Napoli recognizes that copyright coverage extends to non-literal elements of the program, but asserts that only the author of the source code for the non-literal elements is entitled to claim authorship. Not surprisingly, Napoli has cited no recent cases directly supporting this argument. It is not surprising, because the reason copyright coverage extends to non-literal elements is that the same non-literal element (i.e., the screen display) can be produced by different source codes. Cams, 706 F. Supp. at 992 (and cases cited therein). Thus, it is the actual design of the screen that is subject to registration, assuming that the design contains original and creative authorship (i.e., copyrightable subject matter). Therefore, if Sears is actually the author of the screen designs and reports, then it is a "joint" author of the System and co-owner entitled to use or license the System.
To be an author, however, Sears must have supplied more than mere direction or an idea: it must be the "party who actually creates the work, that is the person who translates an idea to a fixed, tangible expression entitled to copyright protection." Erickson, 13 F.3d at 1071 (quoting Community for Creative Non-Violence v. Reid, 490 U.S. 730, 737, 104 L. Ed. 2d 811, 109 S. Ct. 2166 (1989)).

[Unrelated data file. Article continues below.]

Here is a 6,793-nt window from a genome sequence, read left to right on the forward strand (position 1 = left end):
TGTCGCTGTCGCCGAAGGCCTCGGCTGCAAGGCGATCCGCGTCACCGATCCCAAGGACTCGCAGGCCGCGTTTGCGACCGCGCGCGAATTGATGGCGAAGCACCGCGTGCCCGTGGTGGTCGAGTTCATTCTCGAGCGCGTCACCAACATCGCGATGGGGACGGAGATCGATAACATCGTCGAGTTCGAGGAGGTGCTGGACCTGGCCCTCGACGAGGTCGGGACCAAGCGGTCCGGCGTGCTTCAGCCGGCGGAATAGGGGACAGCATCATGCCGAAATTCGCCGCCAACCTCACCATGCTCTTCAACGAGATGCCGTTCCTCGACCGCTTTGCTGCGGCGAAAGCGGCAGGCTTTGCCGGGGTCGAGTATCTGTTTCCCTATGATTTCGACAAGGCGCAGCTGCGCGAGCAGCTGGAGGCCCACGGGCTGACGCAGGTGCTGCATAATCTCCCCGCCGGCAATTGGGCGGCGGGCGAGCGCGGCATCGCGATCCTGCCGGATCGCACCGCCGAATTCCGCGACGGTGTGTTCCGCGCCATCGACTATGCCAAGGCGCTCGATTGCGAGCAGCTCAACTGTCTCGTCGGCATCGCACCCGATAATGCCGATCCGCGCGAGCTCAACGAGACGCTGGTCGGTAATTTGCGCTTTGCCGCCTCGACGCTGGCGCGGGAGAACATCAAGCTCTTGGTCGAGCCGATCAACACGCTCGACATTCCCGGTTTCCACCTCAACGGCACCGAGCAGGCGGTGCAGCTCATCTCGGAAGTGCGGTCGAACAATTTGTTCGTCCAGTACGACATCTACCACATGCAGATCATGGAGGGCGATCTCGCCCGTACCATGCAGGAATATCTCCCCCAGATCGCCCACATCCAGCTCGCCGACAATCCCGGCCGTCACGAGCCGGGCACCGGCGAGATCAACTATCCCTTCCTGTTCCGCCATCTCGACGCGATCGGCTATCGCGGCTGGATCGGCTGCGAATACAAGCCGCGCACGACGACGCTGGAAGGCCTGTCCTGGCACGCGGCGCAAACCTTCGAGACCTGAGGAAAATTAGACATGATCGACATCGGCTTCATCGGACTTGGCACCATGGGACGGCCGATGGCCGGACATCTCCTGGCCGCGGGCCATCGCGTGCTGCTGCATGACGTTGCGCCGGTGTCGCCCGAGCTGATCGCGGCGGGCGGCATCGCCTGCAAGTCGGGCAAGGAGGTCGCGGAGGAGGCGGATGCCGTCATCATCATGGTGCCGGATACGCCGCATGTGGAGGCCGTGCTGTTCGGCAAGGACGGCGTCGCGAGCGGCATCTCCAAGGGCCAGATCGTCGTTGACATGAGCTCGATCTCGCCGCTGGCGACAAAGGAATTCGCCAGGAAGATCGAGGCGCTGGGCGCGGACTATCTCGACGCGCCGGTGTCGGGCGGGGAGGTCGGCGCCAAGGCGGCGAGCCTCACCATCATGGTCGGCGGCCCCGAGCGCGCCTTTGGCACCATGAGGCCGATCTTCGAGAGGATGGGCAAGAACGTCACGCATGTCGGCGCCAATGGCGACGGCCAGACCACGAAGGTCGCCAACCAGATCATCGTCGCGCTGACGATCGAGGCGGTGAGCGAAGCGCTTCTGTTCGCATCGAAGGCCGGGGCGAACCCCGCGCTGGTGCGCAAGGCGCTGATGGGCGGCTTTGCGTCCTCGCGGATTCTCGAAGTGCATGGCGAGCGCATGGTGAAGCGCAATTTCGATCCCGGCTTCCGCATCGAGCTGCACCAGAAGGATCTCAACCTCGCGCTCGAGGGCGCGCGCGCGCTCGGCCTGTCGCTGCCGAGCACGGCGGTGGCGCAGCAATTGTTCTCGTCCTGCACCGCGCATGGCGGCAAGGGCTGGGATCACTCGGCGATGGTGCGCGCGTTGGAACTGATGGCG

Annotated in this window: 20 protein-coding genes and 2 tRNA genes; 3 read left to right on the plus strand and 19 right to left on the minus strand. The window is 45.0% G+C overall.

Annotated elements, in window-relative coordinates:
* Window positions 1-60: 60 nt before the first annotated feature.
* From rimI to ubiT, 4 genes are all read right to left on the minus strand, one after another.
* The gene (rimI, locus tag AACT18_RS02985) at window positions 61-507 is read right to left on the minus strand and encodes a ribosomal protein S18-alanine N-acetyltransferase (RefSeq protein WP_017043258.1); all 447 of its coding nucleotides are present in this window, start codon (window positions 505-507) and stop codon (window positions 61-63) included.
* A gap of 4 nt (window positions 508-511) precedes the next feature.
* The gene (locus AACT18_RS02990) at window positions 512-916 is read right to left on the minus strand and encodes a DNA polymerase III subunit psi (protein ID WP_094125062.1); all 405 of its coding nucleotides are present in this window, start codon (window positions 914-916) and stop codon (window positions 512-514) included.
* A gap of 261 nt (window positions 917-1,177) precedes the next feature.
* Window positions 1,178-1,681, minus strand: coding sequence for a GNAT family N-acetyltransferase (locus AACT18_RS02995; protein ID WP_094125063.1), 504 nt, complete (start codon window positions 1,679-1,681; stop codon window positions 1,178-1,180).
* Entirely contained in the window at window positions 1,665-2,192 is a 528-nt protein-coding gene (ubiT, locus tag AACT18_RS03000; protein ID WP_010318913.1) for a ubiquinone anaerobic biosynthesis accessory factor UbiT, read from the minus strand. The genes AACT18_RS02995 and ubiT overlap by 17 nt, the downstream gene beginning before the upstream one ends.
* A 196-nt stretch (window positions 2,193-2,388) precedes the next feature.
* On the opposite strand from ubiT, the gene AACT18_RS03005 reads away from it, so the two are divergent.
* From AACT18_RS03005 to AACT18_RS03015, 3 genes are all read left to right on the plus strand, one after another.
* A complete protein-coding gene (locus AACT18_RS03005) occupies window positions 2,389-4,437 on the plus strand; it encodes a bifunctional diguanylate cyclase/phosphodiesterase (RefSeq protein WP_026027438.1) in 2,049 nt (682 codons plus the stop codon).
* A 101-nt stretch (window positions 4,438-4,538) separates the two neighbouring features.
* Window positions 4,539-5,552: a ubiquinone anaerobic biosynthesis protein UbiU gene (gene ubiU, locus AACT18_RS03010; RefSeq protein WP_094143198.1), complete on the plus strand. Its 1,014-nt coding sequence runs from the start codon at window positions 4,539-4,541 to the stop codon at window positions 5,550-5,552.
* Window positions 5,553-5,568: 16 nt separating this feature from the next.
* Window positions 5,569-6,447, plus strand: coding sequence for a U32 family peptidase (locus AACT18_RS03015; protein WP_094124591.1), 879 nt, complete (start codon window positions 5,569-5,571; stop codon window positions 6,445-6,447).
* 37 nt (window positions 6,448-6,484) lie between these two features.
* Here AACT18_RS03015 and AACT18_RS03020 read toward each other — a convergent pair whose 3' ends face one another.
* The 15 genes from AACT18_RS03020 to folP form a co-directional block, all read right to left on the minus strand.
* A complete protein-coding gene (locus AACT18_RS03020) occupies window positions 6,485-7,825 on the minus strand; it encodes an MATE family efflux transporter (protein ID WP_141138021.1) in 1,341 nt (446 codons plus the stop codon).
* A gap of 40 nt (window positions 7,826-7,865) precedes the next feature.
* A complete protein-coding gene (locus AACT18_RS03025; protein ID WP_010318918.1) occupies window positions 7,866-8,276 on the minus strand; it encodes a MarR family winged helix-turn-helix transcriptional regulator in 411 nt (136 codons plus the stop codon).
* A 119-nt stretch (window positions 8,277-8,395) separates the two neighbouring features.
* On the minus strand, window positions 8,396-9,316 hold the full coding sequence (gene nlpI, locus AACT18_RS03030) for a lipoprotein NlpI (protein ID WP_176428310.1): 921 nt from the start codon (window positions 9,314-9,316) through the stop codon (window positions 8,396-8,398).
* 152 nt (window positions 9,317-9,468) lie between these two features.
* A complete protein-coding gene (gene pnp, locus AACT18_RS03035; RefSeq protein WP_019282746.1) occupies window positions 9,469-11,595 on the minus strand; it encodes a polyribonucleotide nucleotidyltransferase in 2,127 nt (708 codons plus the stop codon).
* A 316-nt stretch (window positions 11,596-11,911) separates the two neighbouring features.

It is undisputed that Sears created the graphic design of screens and reports to be used in the original Sears System prior to Napoli's involvement. It is also undisputed that those designs were given to Napoli in a fixed, tangible form for her review. She did in fact review them. Napoli denies, however, that she used the designs in the final System, swearing in an affidavit that she redesigned everything. Sears again asserts that the reports generated by Napoli's System are so similar to the reports designed by Sears initially, that the Court can infer that Napoli copied them in whole or in part.
The Court has reviewed the reports presented to it, and they are indeed strikingly similar. Under copyright law, however, two exact same works may be copyrightable separately so long as the similarity is fortuitous, not the result of copy. Feist Publications, Inc. v. Rural Telephone Service Co., Inc., 499 U.S. 340, 111 S. Ct. 1282, 113 L. Ed. 2d 358 (1991). Despite acknowledging her receipt of the original screen and report designs from Sears, and despite the obvious similarities between the reports generated by her System and those original designs, Napoli was willing to swear under penalty of perjury that Sears' initial designs played no part in her work, and that she completely ignored those original designs in redesigning the System. In light of Napoli's affidavit, an issue of material fact has been raised, requiring a denial of Sears' motion for partial summary judgment.
For the reasons set forth above, Napoli's motion and Sears' cross-motion for partial summary judgment are denied. This matter is set for a report on status on February 7, 1995, at 9:15 a.m.
ENTER: JANUARY 25, 1995
Robert W. Gettleman
United States District Judge